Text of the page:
Conversation Groups projects for individuals with acquired communication disorders celebrated

Posted on October 24, 2013

The Open Evening is a public information event aiming to share information about the Conversation Group projects worked on through the year by the members of the group, in collaboration with their final year student facilitators, under the supervision of Dr Glenn Goldblum. In so doing, awareness is raised about the obstacles such individuals encounter in everyday life in a largely uninformed society that avoids, or is uncomfortable when interacting with these kinds of individuals.

Almost 200 people attended, including past and present group participants, family, friends and students, including a number of past facilitators who have run the groups that were started 18 years ago by Dr Goldblum in 1995.

The program for the evening included presentations by the student facilitators describing the various advocacy-focused projects, accompanied by interesting video clips that highlighted the full participation of the individuals on the various projects.

A very exciting project this year has been the launching of the iPad Conversation Group, the first of its kind in a University conversation group setting in South Africa. Ten iPads were donated by Pick 'n Pay Northern region this year and over the past few months, the student facilitators have learned ways to adapt their training methods and materials to optimise the participation and learning by the Conversation Group members. All the members, irrespective of the severity of their communication disorder, have enjoyed participating in this group. They used the iPad to take photos, and also used an app called Pictello to write their own story, titled: “The magic of our Conversation Group”.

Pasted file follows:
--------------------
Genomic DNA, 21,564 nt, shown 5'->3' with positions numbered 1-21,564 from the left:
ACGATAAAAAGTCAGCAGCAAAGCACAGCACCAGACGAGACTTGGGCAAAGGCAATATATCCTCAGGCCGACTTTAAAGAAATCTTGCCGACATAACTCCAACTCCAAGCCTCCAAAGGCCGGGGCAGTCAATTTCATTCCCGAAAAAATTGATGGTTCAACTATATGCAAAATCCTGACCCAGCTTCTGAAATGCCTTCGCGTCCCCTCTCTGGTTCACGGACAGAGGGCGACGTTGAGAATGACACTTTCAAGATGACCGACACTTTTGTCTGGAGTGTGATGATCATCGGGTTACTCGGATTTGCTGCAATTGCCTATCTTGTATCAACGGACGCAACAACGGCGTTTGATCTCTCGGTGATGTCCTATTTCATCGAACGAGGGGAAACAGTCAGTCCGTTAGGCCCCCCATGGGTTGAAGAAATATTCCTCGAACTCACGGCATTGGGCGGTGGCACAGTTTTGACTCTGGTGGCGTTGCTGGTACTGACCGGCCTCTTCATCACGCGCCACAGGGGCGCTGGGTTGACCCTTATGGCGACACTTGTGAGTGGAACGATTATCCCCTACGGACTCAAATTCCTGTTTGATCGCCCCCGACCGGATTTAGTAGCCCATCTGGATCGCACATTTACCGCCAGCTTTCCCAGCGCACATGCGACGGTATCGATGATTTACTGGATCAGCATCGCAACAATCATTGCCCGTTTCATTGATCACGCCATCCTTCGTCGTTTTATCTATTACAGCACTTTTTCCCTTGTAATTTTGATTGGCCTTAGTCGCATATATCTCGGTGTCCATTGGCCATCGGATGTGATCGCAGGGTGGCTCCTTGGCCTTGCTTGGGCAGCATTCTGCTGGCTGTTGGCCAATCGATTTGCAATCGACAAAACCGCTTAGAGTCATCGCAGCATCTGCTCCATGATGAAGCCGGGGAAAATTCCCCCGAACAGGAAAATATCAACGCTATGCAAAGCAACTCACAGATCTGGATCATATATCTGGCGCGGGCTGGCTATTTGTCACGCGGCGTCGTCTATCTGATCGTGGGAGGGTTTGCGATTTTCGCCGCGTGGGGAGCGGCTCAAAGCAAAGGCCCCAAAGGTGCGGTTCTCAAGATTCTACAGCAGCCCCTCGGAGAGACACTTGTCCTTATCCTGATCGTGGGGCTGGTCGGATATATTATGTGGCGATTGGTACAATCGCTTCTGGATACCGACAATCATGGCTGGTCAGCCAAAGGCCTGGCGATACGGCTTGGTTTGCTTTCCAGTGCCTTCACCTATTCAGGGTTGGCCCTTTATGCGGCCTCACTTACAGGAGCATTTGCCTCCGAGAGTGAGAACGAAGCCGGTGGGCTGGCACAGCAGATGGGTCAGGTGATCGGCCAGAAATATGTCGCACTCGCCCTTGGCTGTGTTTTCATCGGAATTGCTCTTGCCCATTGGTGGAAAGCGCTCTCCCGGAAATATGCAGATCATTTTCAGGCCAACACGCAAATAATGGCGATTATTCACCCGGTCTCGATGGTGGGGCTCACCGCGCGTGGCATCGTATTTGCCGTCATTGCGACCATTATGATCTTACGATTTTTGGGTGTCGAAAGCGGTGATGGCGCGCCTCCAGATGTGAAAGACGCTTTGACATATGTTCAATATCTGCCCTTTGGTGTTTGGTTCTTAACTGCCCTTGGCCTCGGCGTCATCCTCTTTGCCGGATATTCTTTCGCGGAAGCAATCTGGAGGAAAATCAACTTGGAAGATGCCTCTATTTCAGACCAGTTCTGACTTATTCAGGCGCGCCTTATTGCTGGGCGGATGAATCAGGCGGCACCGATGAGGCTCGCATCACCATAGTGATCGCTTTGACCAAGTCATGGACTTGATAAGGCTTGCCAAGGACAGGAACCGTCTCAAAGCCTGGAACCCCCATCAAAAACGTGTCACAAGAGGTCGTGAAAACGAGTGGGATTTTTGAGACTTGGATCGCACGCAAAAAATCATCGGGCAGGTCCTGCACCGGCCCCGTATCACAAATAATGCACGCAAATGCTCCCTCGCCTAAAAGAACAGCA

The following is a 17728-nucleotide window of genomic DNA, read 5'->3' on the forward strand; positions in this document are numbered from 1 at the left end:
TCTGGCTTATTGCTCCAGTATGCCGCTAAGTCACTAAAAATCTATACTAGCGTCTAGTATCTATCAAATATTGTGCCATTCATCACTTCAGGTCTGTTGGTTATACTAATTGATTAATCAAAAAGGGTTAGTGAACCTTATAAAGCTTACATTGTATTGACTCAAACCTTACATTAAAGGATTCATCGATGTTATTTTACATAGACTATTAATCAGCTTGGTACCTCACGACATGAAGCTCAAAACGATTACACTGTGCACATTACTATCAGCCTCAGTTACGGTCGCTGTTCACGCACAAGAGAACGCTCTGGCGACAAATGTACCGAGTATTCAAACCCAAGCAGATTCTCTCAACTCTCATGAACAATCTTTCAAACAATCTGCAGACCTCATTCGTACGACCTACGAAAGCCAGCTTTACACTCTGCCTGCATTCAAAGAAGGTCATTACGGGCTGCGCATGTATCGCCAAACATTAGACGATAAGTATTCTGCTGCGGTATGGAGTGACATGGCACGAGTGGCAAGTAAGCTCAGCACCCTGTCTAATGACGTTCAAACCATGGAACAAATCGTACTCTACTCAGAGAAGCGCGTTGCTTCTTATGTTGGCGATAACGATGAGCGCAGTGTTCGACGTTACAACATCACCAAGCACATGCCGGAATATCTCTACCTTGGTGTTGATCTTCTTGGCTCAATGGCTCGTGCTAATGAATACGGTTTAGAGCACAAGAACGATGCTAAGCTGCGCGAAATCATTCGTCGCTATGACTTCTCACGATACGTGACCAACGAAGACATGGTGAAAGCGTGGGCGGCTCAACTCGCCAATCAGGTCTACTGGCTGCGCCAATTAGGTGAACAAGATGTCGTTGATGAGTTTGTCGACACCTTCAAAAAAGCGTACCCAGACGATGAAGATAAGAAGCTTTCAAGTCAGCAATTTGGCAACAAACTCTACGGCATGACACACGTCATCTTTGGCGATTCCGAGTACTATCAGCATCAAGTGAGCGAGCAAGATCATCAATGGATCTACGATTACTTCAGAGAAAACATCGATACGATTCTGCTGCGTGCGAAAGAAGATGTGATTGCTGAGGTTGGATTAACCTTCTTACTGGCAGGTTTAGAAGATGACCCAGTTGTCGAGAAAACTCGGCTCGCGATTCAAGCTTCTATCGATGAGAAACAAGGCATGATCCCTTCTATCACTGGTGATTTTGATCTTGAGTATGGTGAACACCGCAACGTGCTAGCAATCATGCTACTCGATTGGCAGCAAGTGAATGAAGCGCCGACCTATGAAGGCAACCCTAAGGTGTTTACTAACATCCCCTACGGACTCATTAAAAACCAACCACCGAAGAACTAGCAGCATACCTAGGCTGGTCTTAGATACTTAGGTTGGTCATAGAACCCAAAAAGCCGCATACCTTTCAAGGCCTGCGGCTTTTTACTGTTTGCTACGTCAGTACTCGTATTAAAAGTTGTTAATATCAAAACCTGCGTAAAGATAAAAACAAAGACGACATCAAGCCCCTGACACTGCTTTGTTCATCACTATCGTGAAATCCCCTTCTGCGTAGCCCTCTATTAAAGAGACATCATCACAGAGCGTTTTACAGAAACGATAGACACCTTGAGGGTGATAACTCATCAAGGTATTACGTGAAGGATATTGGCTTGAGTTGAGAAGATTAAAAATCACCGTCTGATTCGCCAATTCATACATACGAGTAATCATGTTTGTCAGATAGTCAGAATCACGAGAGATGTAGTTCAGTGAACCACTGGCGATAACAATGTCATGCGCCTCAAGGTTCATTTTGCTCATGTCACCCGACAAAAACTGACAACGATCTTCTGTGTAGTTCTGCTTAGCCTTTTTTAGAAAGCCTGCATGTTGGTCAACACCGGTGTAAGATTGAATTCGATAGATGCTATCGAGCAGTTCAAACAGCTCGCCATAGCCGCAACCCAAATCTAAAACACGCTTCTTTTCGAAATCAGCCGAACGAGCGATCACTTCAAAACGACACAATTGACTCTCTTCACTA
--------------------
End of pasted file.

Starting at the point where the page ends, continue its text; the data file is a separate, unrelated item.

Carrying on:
A highlight of the program was the live collaboration with the Aphasia Treatment Program of California State University, East Bay (CSUEB) (directed by Ellen Bernstein Ellis), in a global concert via Skype, which combined the talents of our choir with individuals with aphasia, the Siyathemba Singers (directed by Mrs Tanya Brown, a Music Therapist), with those of CSUEB's Aphasia Tones. Each group performed an original and informing song about aphasia, and the two groups then sang a joint choral performance of the song "Lean on Me". It was an extraordinarily special and unique event, with the audience joining in to share in the joy of the collaboration.

These aphasia programs at CSUEB and the University of Pretoria have partnered on various projects throughout the years, and have formed a strong connection despite being a world apart. This is the third collaborative Skype call of these groups, which serve to highlight the universality of aphasia and cognitive-communication disorders, and as a result, our group members feel less alone in their journeys.

Altogether the Open Evening was a very special evening, highlighting the resilience of the Conversation Group members, and most importantly, how life continues, in spite of the difficulties and challenges of living with an acquired communication disorder.

For further information contact:

Dr Glenn Goldblum on: [email protected]

Phone: 012 420 2816

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